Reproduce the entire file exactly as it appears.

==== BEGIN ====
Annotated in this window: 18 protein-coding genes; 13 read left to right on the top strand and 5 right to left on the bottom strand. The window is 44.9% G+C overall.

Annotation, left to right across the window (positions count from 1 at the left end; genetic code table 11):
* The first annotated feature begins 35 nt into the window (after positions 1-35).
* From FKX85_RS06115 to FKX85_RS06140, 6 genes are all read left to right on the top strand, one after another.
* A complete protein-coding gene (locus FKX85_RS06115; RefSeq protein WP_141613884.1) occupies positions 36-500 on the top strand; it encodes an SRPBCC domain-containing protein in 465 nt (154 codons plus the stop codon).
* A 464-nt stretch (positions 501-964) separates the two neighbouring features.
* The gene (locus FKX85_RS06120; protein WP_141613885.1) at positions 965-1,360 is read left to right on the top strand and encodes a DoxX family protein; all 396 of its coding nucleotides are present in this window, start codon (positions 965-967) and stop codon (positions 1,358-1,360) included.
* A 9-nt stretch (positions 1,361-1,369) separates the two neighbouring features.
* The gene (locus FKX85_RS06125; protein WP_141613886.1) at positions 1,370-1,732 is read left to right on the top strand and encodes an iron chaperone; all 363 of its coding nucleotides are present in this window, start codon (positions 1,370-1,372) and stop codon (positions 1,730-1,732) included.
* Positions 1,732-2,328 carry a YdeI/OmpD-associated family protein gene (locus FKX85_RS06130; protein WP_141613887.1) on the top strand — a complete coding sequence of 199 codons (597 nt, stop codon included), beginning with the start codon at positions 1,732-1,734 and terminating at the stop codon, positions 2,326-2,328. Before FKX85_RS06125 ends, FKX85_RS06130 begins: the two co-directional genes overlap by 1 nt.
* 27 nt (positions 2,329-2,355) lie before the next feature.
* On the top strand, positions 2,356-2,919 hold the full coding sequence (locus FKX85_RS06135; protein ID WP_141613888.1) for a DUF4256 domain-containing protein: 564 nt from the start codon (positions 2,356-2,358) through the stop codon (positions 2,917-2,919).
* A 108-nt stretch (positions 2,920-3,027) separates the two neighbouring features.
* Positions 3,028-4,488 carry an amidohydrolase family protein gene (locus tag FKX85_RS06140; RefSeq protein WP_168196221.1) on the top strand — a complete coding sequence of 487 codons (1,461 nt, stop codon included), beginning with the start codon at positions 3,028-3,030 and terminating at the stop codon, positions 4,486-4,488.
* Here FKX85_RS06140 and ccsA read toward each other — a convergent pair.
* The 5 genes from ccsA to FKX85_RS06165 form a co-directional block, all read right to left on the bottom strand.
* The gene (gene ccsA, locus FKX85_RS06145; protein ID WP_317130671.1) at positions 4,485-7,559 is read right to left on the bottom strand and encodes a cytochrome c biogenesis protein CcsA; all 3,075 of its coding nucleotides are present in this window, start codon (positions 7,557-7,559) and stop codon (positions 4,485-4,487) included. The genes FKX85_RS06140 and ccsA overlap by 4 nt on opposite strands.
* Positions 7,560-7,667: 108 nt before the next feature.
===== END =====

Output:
Annotated in this window: 18 protein-coding genes; 13 read left to right on the top strand and 5 right to left on the bottom strand. The window is 44.9% G+C overall.

Annotation, left to right across the window (positions count from 1 at the left end; genetic code table 11):
* The first annotated feature begins 35 nt into the window (after positions 1-35).
* From FKX85_RS06115 to FKX85_RS06140, 6 genes are all read left to right on the top strand, one after another.
* A complete protein-coding gene (locus FKX85_RS06115; RefSeq protein WP_141613884.1) occupies positions 36-500 on the top strand; it encodes an SRPBCC domain-containing protein in 465 nt (154 codons plus the stop codon).
* A 464-nt stretch (positions 501-964) separates the two neighbouring features.
* The gene (locus FKX85_RS06120; protein WP_141613885.1) at positions 965-1,360 is read left to right on the top strand and encodes a DoxX family protein; all 396 of its coding nucleotides are present in this window, start codon (positions 965-967) and stop codon (positions 1,358-1,360) included.
* A 9-nt stretch (positions 1,361-1,369) separates the two neighbouring features.
* The gene (locus FKX85_RS06125; protein WP_141613886.1) at positions 1,370-1,732 is read left to right on the top strand and encodes an iron chaperone; all 363 of its coding nucleotides are present in this window, start codon (positions 1,370-1,372) and stop codon (positions 1,730-1,732) included.
* Positions 1,732-2,328 carry a YdeI/OmpD-associated family protein gene (locus FKX85_RS06130; protein WP_141613887.1) on the top strand — a complete coding sequence of 199 codons (597 nt, stop codon included), beginning with the start codon at positions 1,732-1,734 and terminating at the stop codon, positions 2,326-2,328. Before FKX85_RS06125 ends, FKX85_RS06130 begins: the two co-directional genes overlap by 1 nt.
* 27 nt (positions 2,329-2,355) lie before the next feature.
* On the top strand, positions 2,356-2,919 hold the full coding sequence (locus FKX85_RS06135; protein ID WP_141613888.1) for a DUF4256 domain-containing protein: 564 nt from the start codon (positions 2,356-2,358) through the stop codon (positions 2,917-2,919).
* A 108-nt stretch (positions 2,920-3,027) separates the two neighbouring features.
* Positions 3,028-4,488 carry an amidohydrolase family protein gene (locus tag FKX85_RS06140; RefSeq protein WP_168196221.1) on the top strand — a complete coding sequence of 487 codons (1,461 nt, stop codon included), beginning with the start codon at positions 3,028-3,030 and terminating at the stop codon, positions 4,486-4,488.
* Here FKX85_RS06140 and ccsA read toward each other — a convergent pair.
* The 5 genes from ccsA to FKX85_RS06165 form a co-directional block, all read right to left on the bottom strand.
* The gene (gene ccsA, locus FKX85_RS06145; protein ID WP_317130671.1) at positions 4,485-7,559 is read right to left on the bottom strand and encodes a cytochrome c biogenesis protein CcsA; all 3,075 of its coding nucleotides are present in this window, start codon (positions 7,557-7,559) and stop codon (positions 4,485-4,487) included. The genes FKX85_RS06140 and ccsA overlap by 4 nt on opposite strands.
* Positions 7,560-7,667: 108 nt before the next feature.